Simon [00:52:32] I think I feel all the things that we’re supposed to feel now as human beings, so it actually isn’t about getting to a place of happiness, if I feel tired, it’s like, oh yeah, of course you feel tired. And I also I have got like a way of I have a way of communicating with myself now, that I didn’t have before. I talk to myself in a very loving, kind way. I stroke my own arm sometimes and say, you’re doing really well. You were so funny.
Jameela [00:53:07] That’s so nice.
Simon [00:53:08] Yes, I do that because sometimes it’s like tiring being on tour. I remember I did like I do this like talk at a university and then there’s like a lunch with students, then show. Then the next day I had a matinee and like that night I like stroked my own arm maybe it was the first time I did it. And I said, you’re so great at the lunch, at the talk. And you’ve you done so well. You’ve got one or two more shows tomorrow and then we’ve got three days off. All right. And I was like, OK, I can do it. And it’s like I did that with myself. It’s like nuts. Whereas before it would have been I wouldn’t have even had that communication. But sometimes when I’m this is the other thing I learned from that retreat, when you are triggered, it’s not so important what is triggering you, the person who said the thing or whatever it is, what within you has been triggered. And so when something causes me any sadness now, I quite quickly have a little chat with myself about what what it’s reminding me of what’s really going on here. I don’t think it’s about that random person on the street. I think it’s it’s oh, it’s reminding me of when I was 13 and dadadada. So.
Jameela [00:54:18] And then what do you do with that?
Simon [00:54:20] So then it’s like, oh, great. Oh, so it’s it’s an opportunity for healing. Thank goodness this lunatic person has upset me because I get to heal this bit of me that this bit of trauma that was never addressed. Trauma is a big word there. But, you know, and and so I go and so so I so I’ve had the memory. I’ve had the memory. And then I go, oh, how are you doing? Thirteen year old Simon. Nobody probably ever said this to you, but that must have been really hard when it happened. And then my kids self goes, oh, it was hard. I had no one to talk to. I was like oh do you do not want to talk to me now. All right then. And then we have a little chat about it. And then that pain, it dissipates because it’s been addressed.
Jameela [00:55:10] God, it’s almost like whenever people talk about and God knows, I mean, ghosts or anything exist, but like a spirit that can’t move on or whatever to the other world because it’s got like, you know, like something that it needed to communicate. It needed said, it kind of feels a bit like that. Like we’re haunted by the sort of like ghosts of our younger selves until we can just sort of release them by letting them say their peace or just feel seen.
Simon [00:55:31] Yeah, that’s it. That’s great.
Jameela [00:55:33] That’s so that’s so interesting to me. That’s so interesting. What like a profound relationship we’ve kind of developed with with the younger self that you found. So, um, hard to accept when you were yourself young. That’s so that’s so beautiful. Simon.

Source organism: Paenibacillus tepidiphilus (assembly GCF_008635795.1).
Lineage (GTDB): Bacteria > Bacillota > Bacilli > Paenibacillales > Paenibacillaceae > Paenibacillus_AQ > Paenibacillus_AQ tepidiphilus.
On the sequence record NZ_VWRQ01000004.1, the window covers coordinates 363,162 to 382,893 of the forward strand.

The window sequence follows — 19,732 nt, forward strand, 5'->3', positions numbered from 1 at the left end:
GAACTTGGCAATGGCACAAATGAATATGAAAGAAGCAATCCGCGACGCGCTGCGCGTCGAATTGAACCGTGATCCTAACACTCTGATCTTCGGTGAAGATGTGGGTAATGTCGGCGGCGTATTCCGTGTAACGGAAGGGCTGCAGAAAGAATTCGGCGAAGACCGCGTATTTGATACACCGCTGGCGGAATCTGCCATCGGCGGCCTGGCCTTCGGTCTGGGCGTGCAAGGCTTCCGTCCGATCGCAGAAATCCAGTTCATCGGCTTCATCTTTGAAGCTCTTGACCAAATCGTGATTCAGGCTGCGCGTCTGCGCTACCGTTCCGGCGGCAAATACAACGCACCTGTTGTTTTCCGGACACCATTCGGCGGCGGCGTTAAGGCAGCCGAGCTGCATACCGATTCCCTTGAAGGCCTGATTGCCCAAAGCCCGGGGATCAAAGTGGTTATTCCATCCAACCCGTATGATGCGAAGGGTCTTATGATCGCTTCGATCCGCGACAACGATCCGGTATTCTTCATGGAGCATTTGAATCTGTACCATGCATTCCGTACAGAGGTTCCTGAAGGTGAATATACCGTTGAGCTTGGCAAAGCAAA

Simon [00:55:48] Oh thanks. I really enjoyed this podcast. I mean not that it’s finished.
Jameela [00:55:53] Oh thanks! Bye! No I’ve really I’ve really enjoyed it. God, you’ve really like moved like moved me and inspired me because I think this is I think I, I think I’m trying so hard to be kind to my younger self, but I just I just keep ignoring her at all costs, which is what she hates the most. So I think that you’ve inspired me to do better and work harder, which is good. And I find this so fascinating. And so is impacting all of your relationships as well. Like, have you become a more present or person? Have you become more forgiving of others and having become more forgiving of yourself?
Simon [00:56:32] Yes, I mean, I still get triggered. Things still come out like especially with my family, like I was with my family recently and I I became just so angry and I just had to say to my boyfriend, but it was really good because I just said I feel really angry, and he he sorted it all out. He took over and he was good. I expressed how I was feeling and then some action occurred and it was like, oh, OK, this is all right. So I guess what I’m saying is it’s still these things they still pop up, you know?
Jameela [00:57:09] You have coping mechanisms now.
Simon [00:57:10] Yeah, I know, and I’m not ashamed to say I’m feeling and I’m, uh. Yeah, it’s to it’s that feeling of that feeling of repression is too familiar. I just I know it too well now. And I don’t want it. I don’t want it.
Jameela [00:57:28] Yeah. And I also like in reading about you and for this podcast and reading about how you’ve been like feeling about everything over the last couple of years. Something you said that I’m working so hard towards doing myself is that you’ve started to and pardon me for paraphrasing this appallingly, but you started to notice that when you feel feelings of discomfort, you can separate them from yourself and recognize that I am not this thing. I am simply feeling this thing.
Simon [00:57:54] Oh, yeah.
Jameela [00:57:55] Do you know what I mean. Like, yeah, you. Yeah. But I think that that’s something that we all kind of maybe intellectually know. It’s just like I am not my anxiety, I am not my depression. But deep down a lot of us feel like we are controlled by it, navigated by imprisoned by it. And that is fundamentally a part of ourselves. That’s why we get so mad at ourselves. Like, why can’t you just cheer up? Why can’t you just enjoy something? Why can’t you just let go of this addiction or whatever that thing may be. And I think that there’s something so self compassionate and self aware and lucky about being able to get to a space where you can just like on a fundamental, like, deep level of yourself, not just intellectually, you can sort of in your soul, your gut understand that right this is just a temporary thing I’m going through and I feel confident that I can work my way through it. So tell me about the show Spirit Hole and what people can expect. I mean, it’s some of these things that you are talking about, the themes that you’re talking about.